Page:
Aretha Franklin & What a Really, Really Good Record Can Do To You
If you think music is important and not just something that floats through your life like falling autumn leaves, then maybe, if you’re lucky, you remember a moment or two when a new song obliterated everything else.
Gerri Hirshey, a terrific music and popular culture writer, recalled years ago that the first time she heard Aretha Franklin’s “I Never Loved a Man” on the radio, she forgot she was driving a car. She sailed right through a red light.
Franklin, who died Thursday of pancreatic cancer at the age of 76, made a lot of people feel that way.
That’s why she has more Grammys than any female artist in history. That’s why she has dozens of gold records. That’s why, when writer Dave Marsh compiled the 1001 top singles of all time, Aretha Franklin had more entries than any other artist. That’s why she has the National Medal for the Arts and the Presidential Medal of Freedom and why she’s a Kennedy Center honoree. That’s why she was the first woman inducted into the Rock and Roll Hall of Fame, where women have too often been relegated to the freight elevator.
Furthermore, well-deserved as all of those honors were, they were byproducts. We didn’t revere Aretha Franklin because she was a brand or a star. We revered her because when she sang at her best, which was a lot of the time for a lot of years, she made us listen.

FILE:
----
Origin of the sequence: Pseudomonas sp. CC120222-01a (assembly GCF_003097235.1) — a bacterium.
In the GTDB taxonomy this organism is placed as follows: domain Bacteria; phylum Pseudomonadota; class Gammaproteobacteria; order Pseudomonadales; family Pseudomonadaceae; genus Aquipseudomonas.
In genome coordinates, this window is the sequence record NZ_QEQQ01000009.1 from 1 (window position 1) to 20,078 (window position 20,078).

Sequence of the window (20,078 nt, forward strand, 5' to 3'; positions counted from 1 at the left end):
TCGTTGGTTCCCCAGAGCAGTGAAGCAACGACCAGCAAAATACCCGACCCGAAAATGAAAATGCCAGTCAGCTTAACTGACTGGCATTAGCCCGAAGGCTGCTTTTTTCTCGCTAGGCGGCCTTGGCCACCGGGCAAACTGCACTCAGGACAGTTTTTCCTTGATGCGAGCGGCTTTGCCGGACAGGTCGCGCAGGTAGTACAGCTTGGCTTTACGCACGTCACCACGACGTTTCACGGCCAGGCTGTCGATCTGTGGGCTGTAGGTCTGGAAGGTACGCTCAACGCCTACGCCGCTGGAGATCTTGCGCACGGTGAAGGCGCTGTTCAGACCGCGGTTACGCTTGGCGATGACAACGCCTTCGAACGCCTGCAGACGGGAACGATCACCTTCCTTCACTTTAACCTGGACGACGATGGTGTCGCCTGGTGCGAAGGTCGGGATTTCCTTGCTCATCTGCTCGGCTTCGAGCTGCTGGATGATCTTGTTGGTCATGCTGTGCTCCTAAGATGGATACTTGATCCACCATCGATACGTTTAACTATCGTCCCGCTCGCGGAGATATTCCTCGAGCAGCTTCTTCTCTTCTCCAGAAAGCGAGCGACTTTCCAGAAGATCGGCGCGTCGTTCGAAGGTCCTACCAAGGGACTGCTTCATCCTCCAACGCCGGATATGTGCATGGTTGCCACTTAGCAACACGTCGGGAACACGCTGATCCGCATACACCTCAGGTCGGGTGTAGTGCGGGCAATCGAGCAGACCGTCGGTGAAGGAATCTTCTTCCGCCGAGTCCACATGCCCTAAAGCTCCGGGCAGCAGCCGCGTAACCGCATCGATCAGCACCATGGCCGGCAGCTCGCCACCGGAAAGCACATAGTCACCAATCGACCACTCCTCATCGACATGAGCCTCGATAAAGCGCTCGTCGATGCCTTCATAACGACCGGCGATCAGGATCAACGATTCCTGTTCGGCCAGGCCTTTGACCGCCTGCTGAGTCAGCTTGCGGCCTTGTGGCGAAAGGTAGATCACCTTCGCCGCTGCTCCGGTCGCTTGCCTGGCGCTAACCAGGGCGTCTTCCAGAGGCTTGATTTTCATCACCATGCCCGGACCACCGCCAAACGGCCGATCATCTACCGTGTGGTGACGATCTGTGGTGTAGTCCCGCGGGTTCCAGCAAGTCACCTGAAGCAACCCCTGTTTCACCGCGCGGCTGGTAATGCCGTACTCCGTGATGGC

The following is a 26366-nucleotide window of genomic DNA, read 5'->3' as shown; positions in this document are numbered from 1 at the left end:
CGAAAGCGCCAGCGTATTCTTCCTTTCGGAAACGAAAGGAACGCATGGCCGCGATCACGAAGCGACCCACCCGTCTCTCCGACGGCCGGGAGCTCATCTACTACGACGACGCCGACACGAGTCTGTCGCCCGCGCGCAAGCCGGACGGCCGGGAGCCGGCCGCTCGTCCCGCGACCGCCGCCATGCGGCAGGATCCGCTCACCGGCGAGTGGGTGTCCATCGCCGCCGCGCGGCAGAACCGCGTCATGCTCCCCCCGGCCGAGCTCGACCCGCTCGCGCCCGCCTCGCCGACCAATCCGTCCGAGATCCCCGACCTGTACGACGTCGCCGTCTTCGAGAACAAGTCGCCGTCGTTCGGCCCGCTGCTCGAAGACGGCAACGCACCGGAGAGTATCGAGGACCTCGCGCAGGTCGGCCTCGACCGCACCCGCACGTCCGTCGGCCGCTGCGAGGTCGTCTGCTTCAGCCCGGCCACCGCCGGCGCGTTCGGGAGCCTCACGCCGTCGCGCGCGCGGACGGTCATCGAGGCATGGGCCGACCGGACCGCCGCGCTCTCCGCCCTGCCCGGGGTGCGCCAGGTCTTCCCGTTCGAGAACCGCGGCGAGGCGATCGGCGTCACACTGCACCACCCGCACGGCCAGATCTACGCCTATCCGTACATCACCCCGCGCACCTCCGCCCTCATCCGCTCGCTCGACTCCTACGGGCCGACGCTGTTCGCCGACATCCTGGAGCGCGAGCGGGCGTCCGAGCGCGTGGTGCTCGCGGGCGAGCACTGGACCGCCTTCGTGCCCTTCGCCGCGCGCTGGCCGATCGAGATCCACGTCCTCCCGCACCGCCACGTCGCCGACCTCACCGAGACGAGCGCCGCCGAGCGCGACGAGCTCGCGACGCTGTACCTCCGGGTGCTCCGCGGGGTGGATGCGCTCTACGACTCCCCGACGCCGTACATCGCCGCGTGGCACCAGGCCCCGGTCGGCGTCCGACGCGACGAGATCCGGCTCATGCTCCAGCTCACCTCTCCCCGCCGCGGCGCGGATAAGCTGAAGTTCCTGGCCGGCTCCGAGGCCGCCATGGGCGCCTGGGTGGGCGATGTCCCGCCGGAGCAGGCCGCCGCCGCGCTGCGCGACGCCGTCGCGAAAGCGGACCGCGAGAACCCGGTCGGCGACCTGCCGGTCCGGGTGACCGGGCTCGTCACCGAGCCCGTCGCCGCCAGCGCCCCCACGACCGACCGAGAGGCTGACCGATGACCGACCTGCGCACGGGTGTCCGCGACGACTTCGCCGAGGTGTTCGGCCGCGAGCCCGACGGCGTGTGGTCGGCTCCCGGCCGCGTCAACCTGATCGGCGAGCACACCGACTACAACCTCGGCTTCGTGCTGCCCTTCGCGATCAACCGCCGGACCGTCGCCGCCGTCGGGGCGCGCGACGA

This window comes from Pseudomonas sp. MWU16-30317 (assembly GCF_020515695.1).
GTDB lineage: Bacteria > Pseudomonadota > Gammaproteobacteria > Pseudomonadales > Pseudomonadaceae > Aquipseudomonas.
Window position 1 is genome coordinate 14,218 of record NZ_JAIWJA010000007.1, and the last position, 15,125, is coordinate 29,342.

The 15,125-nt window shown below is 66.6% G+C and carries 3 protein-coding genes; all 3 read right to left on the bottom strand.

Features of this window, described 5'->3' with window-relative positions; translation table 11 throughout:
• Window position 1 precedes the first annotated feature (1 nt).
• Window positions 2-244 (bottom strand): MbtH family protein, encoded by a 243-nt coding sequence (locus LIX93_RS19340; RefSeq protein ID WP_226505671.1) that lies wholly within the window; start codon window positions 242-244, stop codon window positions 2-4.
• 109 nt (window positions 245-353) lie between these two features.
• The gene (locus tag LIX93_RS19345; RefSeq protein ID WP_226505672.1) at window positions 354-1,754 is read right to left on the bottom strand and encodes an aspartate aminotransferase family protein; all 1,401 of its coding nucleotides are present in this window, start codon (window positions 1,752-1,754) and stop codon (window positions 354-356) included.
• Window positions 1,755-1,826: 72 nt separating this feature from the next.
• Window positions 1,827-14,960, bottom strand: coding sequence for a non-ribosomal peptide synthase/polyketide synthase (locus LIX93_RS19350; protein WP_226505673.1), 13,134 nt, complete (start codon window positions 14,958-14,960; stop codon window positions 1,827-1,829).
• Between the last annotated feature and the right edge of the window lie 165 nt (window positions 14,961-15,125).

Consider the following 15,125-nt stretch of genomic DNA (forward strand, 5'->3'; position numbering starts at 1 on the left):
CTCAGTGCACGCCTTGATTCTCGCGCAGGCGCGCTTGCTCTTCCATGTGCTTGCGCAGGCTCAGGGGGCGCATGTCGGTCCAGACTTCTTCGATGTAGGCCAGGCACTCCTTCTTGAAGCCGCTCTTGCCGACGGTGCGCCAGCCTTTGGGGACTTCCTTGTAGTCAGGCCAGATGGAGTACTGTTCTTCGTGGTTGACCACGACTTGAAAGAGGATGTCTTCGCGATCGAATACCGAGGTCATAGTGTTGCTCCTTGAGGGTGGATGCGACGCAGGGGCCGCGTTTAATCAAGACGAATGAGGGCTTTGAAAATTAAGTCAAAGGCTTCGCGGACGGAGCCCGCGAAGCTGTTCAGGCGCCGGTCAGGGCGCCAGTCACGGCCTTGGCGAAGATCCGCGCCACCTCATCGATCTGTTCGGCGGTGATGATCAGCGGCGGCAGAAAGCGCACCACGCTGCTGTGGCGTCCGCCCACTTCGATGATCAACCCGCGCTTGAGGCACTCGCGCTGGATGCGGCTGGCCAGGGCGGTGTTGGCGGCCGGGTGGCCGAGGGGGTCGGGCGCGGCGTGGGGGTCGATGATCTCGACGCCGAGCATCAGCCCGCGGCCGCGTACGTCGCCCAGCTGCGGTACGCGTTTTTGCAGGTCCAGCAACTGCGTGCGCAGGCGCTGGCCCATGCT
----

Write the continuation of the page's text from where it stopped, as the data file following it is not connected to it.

“I Never Loved A Man,” released in early March of 1967, was her radio breakthrough.
She had been recording at Columbia Records for six years by then, singing beautifully and scarcely making a ripple in the popular music world.
Franklin and others always insisted the songs were good quality and that had more people heard them, they could have been hits. A big part of the problem was that Columbia was picking songs like “Rock-a-Bye Your Baby With a Dixie Melody,” which was the cat’s meow for Al Jolson in 1928 and not exactly what rock ’n’ roll teenagers were seeking in 1960.
In 1966 she signed with Atlantic, which said look, let’s send her to Memphis and turn her loose.
Her next single after “I Never Loved a Man” was “Respect,” which trivia fans might recognize as her only №1 single on the Billboard pop charts, a fact that confirms, again, how top-40 radio charts often measure popularity rather than quality.
In any case, Aretha and one of her musical sisters, Carolyn, sat down with “Respect,” which was already a more than respectable hit for its more than respectable author, Otis Redding, and gave it another dimension. That’s rare, but it can happen, as Marvin Gaye’s reimagining of Gladys Knight’s “I Heard It Through the Grapevine” would soon reconfirm.
That “sock it to me sock it to me sock it to me” interjection in “Respect” came from the Franklin sisters, as delivered by the liberated Aretha.
Her performance on “Respect” is unstoppable, like a long freight train going downhill with an open throttle. You get so lost in the power of the recording that the power of the song itself almost becomes an afterthought.